You give kids the understanding that what goes into their brain actually comes out, that they need to figure out how to self-manage even while online. Now they’re not going to do it without us. The parent has to stand up and say no, we’re all going to disconnect. We will disconnect on Saturday. We’re all gonna do this together. There is new research on this, namely: our parents still matter. So we can’t give up. On the other hand, there’s a way to chat about what’s going on, meaning, “I saw this stuff on TikTok. What did you think?” It’s not going away. So if it doesn’t go away, then you have to embrace it. It’s kind of like, you know, keeping your friends close and your enemies closer.
I remember when Katie (her daughter Kate Hudson) was growing up and Madonna was everything. I didn’t say you couldn’t watch Madonna. She had a wonderful voice. I just wanted her to know that I was involved in watching Madonna and complimenting her on her talent. You know, I wonder a bit about his costumes (laughs). So we have to (join) our children so that we can show our opinion. Instead of judging, we can participate in a conversation.
You say emotions are contagious, what do you mean by that?
Laughter is contagious. If you hang around angry people, you’re going to be angry. This is what our brain does. This is how it works. You associate with aggressive people, you will become aggressive. It’s all about science and research. So you want your kids to imitate something actually productive. Mimic positivity. Knowing all of these things in terms of how the brain works is why we can create programs to make it stronger, healthier, and more resilient.
You can talk about suicidal thoughts and depression. The USA TODAY editor offers advice after her mother died by suicide.
How has mindfulness impacted your life?
Well, mindfulness actually helped me a lot when I was going through my anxiety attacks. I wanted to go back to Maryland and, you know, marry a Jewish dentist and literally have babies and open a dance school. That’s what I wanted. It didn’t happen that way. And I had a funny reaction. So I did about eight years of psychology and studied my own mind and my own behavior and a lot of my history. But I also think it manifested in writing and meditation. And I remember the first time I did that, it was probably the most amazing experience where I was breathing and concentrating. We now know the research behind meditation. This is very important for your brain, it actually brings a bit more harmony to your own body.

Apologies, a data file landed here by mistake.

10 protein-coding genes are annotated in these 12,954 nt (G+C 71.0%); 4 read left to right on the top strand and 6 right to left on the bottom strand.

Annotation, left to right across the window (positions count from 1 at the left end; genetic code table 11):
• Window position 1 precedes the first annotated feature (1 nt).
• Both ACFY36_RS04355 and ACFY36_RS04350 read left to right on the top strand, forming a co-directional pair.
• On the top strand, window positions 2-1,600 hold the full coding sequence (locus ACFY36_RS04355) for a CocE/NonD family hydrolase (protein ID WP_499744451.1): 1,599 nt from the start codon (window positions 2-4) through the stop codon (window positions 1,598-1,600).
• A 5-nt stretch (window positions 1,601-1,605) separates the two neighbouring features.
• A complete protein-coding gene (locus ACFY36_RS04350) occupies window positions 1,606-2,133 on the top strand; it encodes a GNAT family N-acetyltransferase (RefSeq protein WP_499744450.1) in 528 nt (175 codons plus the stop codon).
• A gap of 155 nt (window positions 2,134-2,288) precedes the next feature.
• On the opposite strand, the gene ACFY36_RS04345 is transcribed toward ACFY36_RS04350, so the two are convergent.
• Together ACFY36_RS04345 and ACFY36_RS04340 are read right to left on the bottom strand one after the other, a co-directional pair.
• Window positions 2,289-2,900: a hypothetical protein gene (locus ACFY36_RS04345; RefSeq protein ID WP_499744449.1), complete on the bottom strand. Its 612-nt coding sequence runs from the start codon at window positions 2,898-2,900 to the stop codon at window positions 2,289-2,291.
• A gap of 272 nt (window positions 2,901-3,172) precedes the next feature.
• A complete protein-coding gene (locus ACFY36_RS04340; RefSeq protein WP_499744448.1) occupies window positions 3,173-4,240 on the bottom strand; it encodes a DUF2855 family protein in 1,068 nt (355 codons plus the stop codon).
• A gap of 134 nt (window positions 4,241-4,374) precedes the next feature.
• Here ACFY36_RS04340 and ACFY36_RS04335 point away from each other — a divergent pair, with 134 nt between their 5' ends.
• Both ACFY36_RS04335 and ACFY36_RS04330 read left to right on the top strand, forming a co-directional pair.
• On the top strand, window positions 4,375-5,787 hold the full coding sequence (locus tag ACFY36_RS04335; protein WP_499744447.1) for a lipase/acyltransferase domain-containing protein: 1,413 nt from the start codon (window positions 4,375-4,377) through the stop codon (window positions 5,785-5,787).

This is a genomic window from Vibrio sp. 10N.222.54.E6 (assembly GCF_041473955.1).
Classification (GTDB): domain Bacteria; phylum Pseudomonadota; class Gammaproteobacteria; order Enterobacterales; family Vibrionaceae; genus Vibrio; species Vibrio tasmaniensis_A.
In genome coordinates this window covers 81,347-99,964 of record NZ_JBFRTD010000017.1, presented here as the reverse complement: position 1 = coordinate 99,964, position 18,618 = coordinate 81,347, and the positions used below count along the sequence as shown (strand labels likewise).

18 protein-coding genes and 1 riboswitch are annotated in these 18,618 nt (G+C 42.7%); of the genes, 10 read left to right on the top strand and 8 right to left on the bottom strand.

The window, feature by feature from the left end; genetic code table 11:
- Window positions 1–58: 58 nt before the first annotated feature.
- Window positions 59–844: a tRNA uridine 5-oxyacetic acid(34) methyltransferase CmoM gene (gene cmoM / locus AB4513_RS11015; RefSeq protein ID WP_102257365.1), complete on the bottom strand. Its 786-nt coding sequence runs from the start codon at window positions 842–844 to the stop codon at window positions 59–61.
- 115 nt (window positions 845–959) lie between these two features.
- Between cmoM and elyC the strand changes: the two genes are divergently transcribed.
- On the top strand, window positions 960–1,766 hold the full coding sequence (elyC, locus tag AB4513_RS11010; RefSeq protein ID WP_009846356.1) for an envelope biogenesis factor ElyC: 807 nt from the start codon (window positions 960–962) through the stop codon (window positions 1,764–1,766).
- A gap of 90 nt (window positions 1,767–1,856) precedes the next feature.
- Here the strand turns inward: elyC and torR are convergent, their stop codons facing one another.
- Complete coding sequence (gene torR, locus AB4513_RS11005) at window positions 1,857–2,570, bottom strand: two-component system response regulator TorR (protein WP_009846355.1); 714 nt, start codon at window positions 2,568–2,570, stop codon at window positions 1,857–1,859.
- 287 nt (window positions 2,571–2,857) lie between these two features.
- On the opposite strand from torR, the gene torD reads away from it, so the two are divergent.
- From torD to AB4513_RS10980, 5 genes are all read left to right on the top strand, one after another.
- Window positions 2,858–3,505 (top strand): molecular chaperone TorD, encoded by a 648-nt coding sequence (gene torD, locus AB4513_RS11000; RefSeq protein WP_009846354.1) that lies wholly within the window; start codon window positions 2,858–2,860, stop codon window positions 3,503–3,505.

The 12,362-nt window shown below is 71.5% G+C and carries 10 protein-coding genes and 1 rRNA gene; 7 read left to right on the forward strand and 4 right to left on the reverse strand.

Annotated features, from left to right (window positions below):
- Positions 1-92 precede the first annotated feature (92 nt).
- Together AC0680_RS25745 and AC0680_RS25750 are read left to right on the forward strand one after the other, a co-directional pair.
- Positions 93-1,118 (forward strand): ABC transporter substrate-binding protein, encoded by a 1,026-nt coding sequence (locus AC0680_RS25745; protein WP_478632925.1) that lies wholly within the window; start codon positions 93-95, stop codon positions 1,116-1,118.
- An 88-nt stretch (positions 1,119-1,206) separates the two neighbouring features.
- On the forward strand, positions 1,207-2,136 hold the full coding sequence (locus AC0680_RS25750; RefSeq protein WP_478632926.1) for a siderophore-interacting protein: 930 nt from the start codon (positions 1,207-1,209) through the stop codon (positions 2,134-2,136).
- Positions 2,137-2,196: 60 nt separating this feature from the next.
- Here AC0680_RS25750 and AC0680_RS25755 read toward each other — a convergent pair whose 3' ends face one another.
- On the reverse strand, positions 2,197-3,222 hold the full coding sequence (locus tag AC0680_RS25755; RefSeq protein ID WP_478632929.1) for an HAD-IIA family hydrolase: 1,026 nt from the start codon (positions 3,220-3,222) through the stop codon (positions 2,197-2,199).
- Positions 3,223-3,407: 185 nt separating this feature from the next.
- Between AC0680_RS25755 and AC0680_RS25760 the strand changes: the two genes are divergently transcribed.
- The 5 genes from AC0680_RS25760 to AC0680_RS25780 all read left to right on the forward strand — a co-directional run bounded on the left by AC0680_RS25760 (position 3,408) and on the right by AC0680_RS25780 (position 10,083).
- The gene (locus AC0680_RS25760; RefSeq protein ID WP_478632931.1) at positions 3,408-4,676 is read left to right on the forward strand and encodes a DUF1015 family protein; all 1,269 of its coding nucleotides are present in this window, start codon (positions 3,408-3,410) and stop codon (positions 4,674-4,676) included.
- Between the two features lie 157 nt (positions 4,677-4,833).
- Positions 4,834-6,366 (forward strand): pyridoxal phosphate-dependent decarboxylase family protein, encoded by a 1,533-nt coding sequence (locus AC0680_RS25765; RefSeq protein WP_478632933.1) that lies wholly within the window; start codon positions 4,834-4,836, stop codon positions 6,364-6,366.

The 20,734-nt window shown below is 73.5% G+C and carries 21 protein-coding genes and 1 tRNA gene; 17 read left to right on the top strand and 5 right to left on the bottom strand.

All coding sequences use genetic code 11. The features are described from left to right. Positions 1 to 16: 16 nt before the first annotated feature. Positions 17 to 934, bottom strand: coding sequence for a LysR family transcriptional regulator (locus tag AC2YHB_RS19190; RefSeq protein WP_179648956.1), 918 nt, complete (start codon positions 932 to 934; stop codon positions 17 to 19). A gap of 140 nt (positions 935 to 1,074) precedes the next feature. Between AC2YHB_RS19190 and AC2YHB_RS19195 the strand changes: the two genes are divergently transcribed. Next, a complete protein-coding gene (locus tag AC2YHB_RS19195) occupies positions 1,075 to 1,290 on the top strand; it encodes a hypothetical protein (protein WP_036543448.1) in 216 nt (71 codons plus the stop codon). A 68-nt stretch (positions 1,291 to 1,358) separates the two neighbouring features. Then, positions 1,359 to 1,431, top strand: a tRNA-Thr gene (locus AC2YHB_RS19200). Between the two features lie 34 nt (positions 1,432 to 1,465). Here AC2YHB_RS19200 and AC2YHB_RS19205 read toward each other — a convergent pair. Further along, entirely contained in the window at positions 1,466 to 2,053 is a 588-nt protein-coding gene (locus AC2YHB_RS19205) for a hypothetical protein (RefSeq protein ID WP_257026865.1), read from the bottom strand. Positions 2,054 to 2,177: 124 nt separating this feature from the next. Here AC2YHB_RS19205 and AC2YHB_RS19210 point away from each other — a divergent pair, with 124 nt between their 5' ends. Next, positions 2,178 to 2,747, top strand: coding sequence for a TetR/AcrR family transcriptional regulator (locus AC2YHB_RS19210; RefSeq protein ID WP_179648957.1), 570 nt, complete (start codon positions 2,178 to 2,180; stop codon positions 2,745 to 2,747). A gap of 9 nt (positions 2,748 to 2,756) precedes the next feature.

I mean, I produced, I acted. I tried to remember the lines. I did this thing that I wrote, I directed. I did a lot of things, very stressful. Sometimes I was going to play, then I was like, look, I just have to go look at a wall. And I would, because I had to bring the energy back to me. I mean, life is messy and we have to find all the ways we can help each other and ourselves.
Why isn’t your advocacy for brain science in schools better known?
I will be honest with you. Goldie Hawn wasn’t going to be someone anyone would listen to about a program. Sorry, but I wasn’t that person, nobody knew me. Right. So I didn’t get involved. I wanted to stay back. I did a few interviews. But proving the premise was really important to me because I wasn’t going to come out with a program that maybe didn’t work or had a problem. Now we have the data, now we have all the information. We now have all of our research, which is amazing, and we continue to research.
I brought schools, doctors and you call him to write this program. It took about 17 months to set it up. And now I can’t move on. There’s no script that made me more interested than what I’m doing right now. I look at my career like now this. We all have milestones in our lives, and I wasn’t going to be someone who just waited for the phone to ring. I wanted to do something that mattered. It came to me because it is part of me. Few things can keep me away from it.
Nicole Carroll is the managing editor of USA TODAY and president of Gannett’s news division. The Backstory offers a look at our biggest stories of the week. If you want The Backstory delivered to your inbox every week, sign up here. Contact Carroll at EIC@usatoday.com or follow her on Twitter: @nicole_carroll. Thank you for supporting our journalism. Subscribe here.